Rethink Your New Year’s Resolutions
The beginning of the new year marks a time that many people want to make changes through new year’s resolutions. However, it can be really difficult for us to create and maintain new habits, even if they are meant to be positive. We are more likely to be successful at achieving our resolutions if we adjust our mindset towards them.
Psychologist Elliot Berkman, PhD, from the University of Oregon studies motivational and cognitive factors that contribute to the success and failure of goals. His research has revealed a lot of insight into what makes new habits stick and what makes goals successful.
Here are three tips Berkman suggests that can help us rethink our new year’s resolutions:
Ask Yourself “Why”
It may help to reevaluate your “why” or reasoning behind your resolutions. Sometimes we may make our resolutions and skip this step. Not really stopping to consider exactly why we want to accomplish what we set out to do. Take some time to pause and think it through. The answer behind why we set certain resolutions can give us a better understanding about who we are and what motivates us. Knowing our “why” can reveal things. Other things we aspire to accomplish too, that we may not have previously considered.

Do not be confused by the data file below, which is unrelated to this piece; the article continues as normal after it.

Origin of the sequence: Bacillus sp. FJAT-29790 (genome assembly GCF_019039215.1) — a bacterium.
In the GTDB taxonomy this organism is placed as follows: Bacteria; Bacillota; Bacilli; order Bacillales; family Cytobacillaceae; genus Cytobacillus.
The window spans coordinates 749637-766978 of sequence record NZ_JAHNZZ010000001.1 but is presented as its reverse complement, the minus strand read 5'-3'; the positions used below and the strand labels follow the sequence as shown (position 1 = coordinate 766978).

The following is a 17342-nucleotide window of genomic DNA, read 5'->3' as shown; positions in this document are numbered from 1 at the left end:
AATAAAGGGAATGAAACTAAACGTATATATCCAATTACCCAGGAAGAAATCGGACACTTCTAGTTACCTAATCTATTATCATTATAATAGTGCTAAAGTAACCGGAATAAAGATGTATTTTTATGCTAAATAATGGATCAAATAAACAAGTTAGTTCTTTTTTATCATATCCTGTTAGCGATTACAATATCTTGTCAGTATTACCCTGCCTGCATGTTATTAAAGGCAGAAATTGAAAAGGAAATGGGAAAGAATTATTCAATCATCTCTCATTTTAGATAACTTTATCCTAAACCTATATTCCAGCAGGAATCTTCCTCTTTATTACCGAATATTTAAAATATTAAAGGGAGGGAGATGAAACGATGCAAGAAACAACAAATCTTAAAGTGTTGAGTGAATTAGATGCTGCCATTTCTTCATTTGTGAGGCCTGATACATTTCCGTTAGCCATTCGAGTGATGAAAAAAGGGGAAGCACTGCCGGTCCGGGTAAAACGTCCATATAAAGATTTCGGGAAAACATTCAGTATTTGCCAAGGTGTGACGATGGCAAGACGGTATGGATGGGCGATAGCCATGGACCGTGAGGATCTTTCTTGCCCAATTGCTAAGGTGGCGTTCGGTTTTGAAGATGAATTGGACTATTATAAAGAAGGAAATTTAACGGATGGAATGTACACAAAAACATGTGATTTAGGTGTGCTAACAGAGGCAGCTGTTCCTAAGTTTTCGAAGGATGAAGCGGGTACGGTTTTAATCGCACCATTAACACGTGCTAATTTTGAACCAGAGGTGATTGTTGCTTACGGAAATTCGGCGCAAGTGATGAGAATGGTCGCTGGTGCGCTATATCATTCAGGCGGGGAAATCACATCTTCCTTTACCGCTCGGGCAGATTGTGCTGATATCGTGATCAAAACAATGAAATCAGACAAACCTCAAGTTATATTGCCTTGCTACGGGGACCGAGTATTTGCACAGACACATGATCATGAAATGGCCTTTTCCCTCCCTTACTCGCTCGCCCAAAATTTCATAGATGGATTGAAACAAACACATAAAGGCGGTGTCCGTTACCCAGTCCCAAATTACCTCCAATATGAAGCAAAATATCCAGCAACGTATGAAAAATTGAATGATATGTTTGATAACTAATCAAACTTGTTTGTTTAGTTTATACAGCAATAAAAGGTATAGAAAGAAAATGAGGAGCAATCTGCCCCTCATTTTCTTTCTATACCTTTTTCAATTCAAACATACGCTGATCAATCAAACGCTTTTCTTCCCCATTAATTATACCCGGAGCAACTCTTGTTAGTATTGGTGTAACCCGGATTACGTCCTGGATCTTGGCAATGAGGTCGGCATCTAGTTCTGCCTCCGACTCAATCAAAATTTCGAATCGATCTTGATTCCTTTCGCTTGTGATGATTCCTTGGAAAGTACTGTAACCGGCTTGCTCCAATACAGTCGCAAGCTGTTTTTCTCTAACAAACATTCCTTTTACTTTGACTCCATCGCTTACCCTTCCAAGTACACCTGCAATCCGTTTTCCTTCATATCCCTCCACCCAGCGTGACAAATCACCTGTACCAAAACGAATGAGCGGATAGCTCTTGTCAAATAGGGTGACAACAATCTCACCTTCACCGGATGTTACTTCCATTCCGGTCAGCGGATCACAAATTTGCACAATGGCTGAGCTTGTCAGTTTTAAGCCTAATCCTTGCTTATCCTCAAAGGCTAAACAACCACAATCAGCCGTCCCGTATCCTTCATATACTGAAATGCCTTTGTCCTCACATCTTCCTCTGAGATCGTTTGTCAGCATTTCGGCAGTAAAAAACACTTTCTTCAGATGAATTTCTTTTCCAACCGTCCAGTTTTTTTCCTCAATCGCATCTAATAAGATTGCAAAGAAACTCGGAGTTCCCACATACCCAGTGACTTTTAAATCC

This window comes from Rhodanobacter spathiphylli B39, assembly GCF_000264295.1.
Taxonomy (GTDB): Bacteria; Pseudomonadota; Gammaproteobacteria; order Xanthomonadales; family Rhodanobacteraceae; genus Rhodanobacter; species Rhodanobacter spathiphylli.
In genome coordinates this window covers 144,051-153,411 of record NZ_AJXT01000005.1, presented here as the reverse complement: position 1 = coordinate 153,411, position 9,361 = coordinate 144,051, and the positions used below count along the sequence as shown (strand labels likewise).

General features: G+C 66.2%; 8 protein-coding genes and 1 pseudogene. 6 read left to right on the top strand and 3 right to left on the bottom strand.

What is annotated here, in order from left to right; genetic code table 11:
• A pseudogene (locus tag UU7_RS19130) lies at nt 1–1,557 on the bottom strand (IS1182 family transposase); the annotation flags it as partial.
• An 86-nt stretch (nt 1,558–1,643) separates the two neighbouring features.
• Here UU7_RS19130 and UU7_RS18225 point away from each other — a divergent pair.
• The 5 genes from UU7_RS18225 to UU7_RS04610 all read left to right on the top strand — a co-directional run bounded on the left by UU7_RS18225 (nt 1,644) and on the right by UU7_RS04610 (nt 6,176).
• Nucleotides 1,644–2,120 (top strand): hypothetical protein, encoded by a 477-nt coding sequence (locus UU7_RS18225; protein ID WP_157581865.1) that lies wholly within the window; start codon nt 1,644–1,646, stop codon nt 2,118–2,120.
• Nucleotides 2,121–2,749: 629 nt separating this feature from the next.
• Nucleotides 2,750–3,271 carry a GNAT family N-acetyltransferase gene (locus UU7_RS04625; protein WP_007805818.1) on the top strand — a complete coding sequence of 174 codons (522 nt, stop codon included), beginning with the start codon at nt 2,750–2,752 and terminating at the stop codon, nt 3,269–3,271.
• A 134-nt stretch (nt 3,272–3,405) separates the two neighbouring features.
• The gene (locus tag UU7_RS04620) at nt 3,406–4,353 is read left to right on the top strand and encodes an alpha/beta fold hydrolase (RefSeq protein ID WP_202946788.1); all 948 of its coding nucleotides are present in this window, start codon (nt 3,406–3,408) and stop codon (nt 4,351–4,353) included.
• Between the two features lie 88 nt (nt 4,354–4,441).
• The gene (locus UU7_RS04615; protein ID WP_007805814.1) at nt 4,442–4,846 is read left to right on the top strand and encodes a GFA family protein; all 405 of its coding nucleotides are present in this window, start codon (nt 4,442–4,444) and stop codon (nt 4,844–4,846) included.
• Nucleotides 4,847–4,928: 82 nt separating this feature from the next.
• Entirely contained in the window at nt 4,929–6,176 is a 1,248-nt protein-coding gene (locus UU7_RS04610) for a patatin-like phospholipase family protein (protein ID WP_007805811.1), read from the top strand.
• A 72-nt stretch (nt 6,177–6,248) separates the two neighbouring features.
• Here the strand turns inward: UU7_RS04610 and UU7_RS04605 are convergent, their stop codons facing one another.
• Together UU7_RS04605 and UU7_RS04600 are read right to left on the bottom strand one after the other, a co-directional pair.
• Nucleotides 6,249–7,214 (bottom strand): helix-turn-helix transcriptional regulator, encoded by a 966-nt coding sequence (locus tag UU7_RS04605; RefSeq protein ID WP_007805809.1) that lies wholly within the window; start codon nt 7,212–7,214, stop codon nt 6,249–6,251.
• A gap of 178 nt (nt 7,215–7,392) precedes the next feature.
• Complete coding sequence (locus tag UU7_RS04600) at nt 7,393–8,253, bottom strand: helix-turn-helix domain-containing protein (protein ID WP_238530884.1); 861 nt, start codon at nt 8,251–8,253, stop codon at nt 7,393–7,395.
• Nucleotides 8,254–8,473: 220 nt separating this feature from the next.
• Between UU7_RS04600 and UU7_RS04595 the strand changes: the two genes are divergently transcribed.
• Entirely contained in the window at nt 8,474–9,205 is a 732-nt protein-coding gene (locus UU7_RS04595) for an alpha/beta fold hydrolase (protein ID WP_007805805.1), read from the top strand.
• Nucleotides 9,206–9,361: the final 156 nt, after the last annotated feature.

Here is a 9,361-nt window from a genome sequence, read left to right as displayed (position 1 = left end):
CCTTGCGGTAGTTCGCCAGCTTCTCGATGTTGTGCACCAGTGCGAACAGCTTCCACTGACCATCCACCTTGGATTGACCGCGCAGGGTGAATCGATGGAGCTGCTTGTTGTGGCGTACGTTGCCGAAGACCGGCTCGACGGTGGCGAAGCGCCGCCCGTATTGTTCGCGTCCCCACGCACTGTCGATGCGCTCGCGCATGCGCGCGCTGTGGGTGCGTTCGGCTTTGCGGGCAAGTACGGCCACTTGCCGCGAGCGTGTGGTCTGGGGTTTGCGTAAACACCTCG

Make Values-Based Resolutions
Resolutions that are rooted in our values tend to be much more motivating for us. Berkman explains how we are more likely to enact goal-directed behaviors if they are tied to our identity and our values. We have to want to create new habits and goals for ourselves in order for us to take actions towards them. If our goals matter to us and are tied back to what we find purposeful, we will be more motivated to achieve them.
For example, the thought of implementing an exercise routine may not be necessarily valuable to you. But if you have a core value of family and are motivated to be in good health for them, you’re more likely to be driven to keep a resolution tied to exercising.
Trying to make a big change all at once can be overwhelming. We’re much more likely to abandon our goals if they are not SMART: specific, measurable, achievable, relevant and time-bound. SMART goals are more effective because they allow us to break up larger goals into manageable smaller goals, that are more easily digestible.
Starting small may also mean that we may need to limit the number of resolutions we set and only take on one new thing at a time. It’s great if there are many areas of our lives where we are seeking positive change. However, it may become overwhelming if we try to make many self-improvements all at once, thus spreading ourselves too thin. It’s perfectly okay to choose just one goal at a time to focus on. Remember to listen to yourself and pay attention to what feels motivating versus what feels more like a burden. Though it may not always seem like it, even the smallest of changes can make a big difference. We can work towards our goals one small step at a time.